For example the Boulton uses the 19 jewel 982 movement and the Boulton B uses the 19 jewel 753 movement that replaced the 982 in 1952. There were lots of B-variants in the 1950's.
In 1956 Hamilton introduced the Paxton "B".
Then the Paxton was introduced in 1957. It was also produced in 1958.
Under the dial is a Hamilton Illinois 12/0-sized movement. I'm not that familiar with the Illinois movements from the 1950's so I'm not sure what the model number is for this movement - it says TXD on the balance bridge but that's the import code for Illinois. Imported Hamilton movements have HYL on the balance bridge. I suspect Illinois movements didn't get a specific caliber movement.
The dial was dirty, but original with a nice white finish and embossed gold numerals and markers.
The Illinois movement is Swiss-made and it's stamped ETA and 1220 under the balance. So this is an ETA 1220 - which is what I would need to know if I needed to buy a part for it.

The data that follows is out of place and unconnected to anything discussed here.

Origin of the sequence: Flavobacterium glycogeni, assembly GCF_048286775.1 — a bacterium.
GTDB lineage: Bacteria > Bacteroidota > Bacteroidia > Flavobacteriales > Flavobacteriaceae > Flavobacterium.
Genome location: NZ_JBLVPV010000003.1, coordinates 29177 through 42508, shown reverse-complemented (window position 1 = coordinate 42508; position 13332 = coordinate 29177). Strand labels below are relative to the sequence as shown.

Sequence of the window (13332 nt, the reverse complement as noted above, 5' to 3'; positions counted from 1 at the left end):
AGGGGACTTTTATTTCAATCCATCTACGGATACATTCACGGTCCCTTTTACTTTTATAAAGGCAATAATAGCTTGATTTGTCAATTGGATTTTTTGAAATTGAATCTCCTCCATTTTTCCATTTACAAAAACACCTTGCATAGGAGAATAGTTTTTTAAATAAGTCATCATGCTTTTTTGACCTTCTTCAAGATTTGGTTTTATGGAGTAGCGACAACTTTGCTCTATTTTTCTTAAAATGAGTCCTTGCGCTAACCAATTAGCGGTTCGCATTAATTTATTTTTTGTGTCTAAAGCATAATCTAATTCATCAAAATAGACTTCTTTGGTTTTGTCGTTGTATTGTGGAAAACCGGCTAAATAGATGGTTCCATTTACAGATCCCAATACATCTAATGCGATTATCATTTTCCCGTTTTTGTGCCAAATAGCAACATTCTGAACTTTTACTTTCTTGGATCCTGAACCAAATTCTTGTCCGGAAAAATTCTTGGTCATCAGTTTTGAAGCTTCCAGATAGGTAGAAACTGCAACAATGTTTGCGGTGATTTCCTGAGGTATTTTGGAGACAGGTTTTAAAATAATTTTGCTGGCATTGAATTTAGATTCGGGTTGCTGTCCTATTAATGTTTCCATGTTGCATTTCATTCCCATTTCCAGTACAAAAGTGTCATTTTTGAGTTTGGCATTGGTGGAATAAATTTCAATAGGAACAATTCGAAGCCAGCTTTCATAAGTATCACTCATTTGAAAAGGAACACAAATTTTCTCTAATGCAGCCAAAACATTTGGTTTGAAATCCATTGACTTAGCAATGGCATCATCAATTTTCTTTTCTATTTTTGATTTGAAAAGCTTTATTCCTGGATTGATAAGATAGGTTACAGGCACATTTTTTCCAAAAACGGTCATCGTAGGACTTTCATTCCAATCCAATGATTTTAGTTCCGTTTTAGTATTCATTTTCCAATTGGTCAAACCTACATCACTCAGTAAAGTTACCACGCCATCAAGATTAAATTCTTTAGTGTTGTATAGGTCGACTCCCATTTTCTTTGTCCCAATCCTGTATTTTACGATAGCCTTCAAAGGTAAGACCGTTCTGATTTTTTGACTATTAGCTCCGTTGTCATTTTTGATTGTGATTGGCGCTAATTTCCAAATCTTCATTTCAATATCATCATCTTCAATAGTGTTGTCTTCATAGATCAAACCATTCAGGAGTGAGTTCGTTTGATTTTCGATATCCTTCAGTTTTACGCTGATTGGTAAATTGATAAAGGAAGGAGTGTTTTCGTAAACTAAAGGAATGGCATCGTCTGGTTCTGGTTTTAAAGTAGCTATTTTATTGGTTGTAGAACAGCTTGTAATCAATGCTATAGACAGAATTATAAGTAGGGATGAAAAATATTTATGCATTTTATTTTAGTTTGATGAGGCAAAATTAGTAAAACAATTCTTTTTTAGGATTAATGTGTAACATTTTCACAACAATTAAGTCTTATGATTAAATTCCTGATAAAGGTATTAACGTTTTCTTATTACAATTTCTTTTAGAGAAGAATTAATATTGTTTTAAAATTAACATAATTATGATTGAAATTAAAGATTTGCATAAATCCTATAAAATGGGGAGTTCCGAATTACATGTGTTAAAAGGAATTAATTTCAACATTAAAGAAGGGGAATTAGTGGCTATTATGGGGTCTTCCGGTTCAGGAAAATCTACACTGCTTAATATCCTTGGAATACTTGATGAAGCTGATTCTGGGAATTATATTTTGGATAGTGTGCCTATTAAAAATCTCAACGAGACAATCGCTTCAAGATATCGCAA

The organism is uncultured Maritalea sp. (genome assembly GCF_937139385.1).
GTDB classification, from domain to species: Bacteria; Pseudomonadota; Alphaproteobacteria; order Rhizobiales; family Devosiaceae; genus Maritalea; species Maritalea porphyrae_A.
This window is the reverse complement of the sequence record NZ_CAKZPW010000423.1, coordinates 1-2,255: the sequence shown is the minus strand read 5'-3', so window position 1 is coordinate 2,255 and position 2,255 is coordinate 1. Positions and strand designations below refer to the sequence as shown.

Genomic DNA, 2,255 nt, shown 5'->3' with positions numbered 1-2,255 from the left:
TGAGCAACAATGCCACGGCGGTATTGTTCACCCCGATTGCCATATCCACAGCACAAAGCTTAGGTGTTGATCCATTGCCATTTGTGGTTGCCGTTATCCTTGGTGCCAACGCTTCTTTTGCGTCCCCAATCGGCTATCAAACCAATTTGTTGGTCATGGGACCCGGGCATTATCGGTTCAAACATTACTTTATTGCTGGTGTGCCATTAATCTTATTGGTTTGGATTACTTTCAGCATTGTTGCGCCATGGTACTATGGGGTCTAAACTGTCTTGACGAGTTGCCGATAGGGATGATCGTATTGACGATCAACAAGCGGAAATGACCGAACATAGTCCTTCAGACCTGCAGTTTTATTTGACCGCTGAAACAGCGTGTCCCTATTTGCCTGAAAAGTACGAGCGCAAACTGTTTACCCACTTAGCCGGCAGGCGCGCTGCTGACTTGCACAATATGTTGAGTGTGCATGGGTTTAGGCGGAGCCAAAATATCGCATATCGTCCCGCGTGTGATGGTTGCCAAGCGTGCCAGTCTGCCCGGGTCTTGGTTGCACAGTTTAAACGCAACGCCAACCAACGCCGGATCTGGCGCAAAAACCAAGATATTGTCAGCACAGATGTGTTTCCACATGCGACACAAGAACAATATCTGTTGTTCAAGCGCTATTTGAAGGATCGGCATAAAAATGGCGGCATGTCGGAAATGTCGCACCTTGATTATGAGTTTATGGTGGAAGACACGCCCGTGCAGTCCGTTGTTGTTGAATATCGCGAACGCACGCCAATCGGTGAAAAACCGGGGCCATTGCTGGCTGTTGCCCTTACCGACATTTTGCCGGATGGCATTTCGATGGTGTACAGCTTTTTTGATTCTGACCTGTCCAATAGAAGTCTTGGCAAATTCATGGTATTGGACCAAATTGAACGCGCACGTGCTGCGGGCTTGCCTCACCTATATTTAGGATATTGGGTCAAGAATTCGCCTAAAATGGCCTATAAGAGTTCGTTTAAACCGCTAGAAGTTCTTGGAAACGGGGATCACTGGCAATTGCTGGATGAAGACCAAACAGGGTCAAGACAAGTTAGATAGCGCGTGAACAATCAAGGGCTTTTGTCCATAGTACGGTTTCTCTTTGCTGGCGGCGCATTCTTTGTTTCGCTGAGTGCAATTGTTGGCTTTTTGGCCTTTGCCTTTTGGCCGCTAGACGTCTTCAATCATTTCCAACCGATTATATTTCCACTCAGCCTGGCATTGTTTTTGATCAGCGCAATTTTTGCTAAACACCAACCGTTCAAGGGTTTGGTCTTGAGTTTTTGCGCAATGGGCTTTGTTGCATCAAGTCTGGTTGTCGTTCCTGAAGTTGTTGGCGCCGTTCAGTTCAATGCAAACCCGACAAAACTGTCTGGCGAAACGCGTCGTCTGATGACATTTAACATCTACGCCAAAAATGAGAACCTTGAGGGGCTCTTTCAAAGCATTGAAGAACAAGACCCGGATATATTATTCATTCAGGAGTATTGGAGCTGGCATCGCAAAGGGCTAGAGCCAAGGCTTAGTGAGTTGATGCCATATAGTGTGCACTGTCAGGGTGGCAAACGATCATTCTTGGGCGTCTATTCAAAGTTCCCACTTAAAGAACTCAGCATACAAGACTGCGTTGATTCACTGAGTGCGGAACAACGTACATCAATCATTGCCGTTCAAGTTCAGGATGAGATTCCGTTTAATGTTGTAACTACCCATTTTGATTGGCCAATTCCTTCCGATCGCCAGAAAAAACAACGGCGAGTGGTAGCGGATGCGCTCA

And here it is all cleaned up and timed after a fresh overhaul, the crystal polished, the dial lightly cleaned and a new black alligator-grain strap installed.
The 'TXD' is the import code, a requirement for the US market. Different companies had different codes. Elgin's was YXY, for example. These identified the importer, not the movement manufacturer. Nice piece! Reminds me of a Lord Elgin Wakefield.
How much does a watch like this sell for?ReplyDelete
Hello I have one that’s very similar and I’m having a hard time finding the SN. Where did you located it?ReplyDelete